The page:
Step 1: The Poem (Due Friday/Monday)
Think about all the things your hands have taught you over the years. Perhaps a
handshake has earned you new respect, crayons have given you new insights on the
world, the jungle gym left you calloused and perhaps bleeding but a little tougher. Maybe
learning how to throw a football has allowed you to combine finesse and roughness or
playing the piano has opened up the Renaissance for you. Hair braiding? Paddling in a
pool? Making sand castles? Ceramic pots?
Decide on a few important experiences and what they have contributed to you becoming
who you are. Make a list of twenty concrete images (using your five senses). AVOID the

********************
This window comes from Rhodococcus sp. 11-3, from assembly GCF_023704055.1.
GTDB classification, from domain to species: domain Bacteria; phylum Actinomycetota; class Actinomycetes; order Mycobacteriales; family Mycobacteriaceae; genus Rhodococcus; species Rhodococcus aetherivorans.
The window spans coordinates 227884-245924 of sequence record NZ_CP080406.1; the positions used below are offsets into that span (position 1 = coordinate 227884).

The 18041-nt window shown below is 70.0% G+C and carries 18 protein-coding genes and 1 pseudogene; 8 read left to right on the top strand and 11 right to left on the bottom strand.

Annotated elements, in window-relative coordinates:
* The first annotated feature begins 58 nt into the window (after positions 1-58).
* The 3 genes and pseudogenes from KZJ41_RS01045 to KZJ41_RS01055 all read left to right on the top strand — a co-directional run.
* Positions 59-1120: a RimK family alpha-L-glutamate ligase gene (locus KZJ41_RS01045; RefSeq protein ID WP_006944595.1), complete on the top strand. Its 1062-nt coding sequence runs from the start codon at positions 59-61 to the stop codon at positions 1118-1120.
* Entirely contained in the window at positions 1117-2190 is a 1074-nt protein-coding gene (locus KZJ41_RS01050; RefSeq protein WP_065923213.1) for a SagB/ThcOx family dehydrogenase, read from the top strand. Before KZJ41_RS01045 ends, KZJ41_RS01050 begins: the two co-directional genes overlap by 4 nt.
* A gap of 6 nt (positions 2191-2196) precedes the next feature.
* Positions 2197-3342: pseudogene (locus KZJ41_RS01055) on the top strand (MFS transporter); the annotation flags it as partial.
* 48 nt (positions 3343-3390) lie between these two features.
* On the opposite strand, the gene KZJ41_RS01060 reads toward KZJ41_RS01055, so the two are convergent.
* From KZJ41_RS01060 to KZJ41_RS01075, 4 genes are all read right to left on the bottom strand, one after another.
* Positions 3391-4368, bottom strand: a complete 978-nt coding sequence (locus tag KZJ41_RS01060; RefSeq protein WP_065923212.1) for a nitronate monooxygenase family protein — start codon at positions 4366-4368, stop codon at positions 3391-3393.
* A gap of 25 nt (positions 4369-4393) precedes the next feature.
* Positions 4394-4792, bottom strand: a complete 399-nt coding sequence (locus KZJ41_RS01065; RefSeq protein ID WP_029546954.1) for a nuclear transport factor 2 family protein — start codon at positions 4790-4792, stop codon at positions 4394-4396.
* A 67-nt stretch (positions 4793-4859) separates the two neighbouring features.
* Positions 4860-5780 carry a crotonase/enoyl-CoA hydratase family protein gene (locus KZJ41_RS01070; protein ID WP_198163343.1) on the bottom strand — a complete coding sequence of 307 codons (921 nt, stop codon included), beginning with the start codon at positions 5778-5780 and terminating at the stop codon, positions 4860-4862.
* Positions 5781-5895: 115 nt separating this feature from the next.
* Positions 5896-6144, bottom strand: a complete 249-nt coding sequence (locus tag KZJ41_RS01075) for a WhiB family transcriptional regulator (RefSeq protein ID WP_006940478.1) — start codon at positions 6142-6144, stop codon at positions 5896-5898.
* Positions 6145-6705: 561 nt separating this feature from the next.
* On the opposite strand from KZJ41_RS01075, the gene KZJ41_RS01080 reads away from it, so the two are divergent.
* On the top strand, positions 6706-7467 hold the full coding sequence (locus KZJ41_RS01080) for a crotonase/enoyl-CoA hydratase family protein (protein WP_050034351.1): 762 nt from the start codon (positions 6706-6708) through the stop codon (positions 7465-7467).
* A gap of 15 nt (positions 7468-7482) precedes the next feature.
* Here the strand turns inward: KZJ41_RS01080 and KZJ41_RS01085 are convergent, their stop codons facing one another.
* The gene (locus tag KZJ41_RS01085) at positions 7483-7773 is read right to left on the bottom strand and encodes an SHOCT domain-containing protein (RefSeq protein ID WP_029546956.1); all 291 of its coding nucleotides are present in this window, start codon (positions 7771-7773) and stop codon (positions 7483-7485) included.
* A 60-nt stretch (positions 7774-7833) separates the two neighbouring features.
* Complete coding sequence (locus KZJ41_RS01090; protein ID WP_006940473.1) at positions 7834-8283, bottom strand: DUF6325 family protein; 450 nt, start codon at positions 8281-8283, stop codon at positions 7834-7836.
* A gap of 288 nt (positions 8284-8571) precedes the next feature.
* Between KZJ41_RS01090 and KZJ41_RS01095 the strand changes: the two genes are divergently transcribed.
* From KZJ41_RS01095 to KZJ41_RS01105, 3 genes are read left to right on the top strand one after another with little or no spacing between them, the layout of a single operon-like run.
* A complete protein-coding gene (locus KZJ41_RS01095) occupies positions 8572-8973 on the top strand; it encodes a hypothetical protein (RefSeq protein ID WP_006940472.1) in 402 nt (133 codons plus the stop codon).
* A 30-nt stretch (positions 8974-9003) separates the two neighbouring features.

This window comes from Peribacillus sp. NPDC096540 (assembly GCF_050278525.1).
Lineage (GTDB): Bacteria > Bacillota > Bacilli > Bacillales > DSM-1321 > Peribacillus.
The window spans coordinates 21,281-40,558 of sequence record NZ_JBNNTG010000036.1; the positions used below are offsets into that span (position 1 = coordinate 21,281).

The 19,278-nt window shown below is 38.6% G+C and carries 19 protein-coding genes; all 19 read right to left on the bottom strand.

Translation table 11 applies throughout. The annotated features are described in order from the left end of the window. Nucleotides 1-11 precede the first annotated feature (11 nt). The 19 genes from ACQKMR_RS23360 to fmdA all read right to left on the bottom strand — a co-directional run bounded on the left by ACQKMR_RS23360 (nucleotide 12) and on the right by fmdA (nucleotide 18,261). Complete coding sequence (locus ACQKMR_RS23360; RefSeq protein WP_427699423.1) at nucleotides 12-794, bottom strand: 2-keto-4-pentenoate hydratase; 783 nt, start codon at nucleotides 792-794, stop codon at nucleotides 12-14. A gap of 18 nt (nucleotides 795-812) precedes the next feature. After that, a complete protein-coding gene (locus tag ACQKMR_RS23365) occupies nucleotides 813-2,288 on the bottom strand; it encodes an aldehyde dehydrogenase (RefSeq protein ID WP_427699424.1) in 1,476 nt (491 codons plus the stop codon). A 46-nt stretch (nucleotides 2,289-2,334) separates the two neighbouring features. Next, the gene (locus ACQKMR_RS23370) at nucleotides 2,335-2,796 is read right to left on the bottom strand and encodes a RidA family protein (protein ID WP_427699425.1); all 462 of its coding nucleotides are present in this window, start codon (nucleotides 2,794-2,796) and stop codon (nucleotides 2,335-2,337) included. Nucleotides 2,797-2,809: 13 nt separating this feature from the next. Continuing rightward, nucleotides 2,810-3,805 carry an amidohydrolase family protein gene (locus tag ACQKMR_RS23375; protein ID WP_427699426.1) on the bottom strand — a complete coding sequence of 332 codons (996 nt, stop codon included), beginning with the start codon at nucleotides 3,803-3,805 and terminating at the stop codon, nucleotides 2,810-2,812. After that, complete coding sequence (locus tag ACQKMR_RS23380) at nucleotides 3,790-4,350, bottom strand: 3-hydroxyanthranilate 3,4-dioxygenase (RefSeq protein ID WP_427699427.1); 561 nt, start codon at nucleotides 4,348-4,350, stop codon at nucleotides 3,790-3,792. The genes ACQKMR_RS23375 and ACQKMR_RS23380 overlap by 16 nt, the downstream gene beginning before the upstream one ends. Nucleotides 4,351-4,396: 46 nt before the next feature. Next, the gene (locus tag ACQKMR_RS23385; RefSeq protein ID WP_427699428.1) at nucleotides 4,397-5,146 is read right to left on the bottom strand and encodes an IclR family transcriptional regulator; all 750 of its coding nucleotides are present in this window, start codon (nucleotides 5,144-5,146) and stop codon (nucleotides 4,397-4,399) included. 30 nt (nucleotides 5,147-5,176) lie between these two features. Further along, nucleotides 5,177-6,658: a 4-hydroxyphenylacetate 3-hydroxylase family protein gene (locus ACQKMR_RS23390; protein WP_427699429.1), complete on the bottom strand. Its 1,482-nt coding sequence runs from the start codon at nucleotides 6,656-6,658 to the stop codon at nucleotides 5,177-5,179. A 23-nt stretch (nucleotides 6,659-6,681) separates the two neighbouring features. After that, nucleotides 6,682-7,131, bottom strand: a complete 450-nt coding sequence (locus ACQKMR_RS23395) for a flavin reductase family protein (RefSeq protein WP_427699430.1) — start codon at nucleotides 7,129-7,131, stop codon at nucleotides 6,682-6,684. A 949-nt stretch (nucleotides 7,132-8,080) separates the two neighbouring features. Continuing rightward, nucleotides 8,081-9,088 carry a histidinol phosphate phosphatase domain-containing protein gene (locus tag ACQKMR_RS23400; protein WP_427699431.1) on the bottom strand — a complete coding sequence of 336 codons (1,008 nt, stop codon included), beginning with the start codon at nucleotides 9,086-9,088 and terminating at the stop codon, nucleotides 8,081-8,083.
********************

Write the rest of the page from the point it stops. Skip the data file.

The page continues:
big, frilly, judgment words we talked about with fiction writing (“horrible,” “beautiful,”
“wonderful,” etc.) They do not paint the picture and your reader needs to be able to
experience the picture.
You must use alliteration at least twice and assonance at least once. You must also use at
least two similes.
Step Two: The Hand (Due Wednesday/Thursday)
Trace your hand onto construction paper, computer paper, or card stock. Design it
elaborately, with detail, creativity, and a design that communicates the ideas in the poem.
The poem should be written on it in the way you think would make the most sense (in the
middle, around the fingertips, in the fingers . . .). Be neat and use a variety of materials to
show your ideas. Cut out your hand with scissors unless the background is also clearly a
part of your plan. Put your name on it.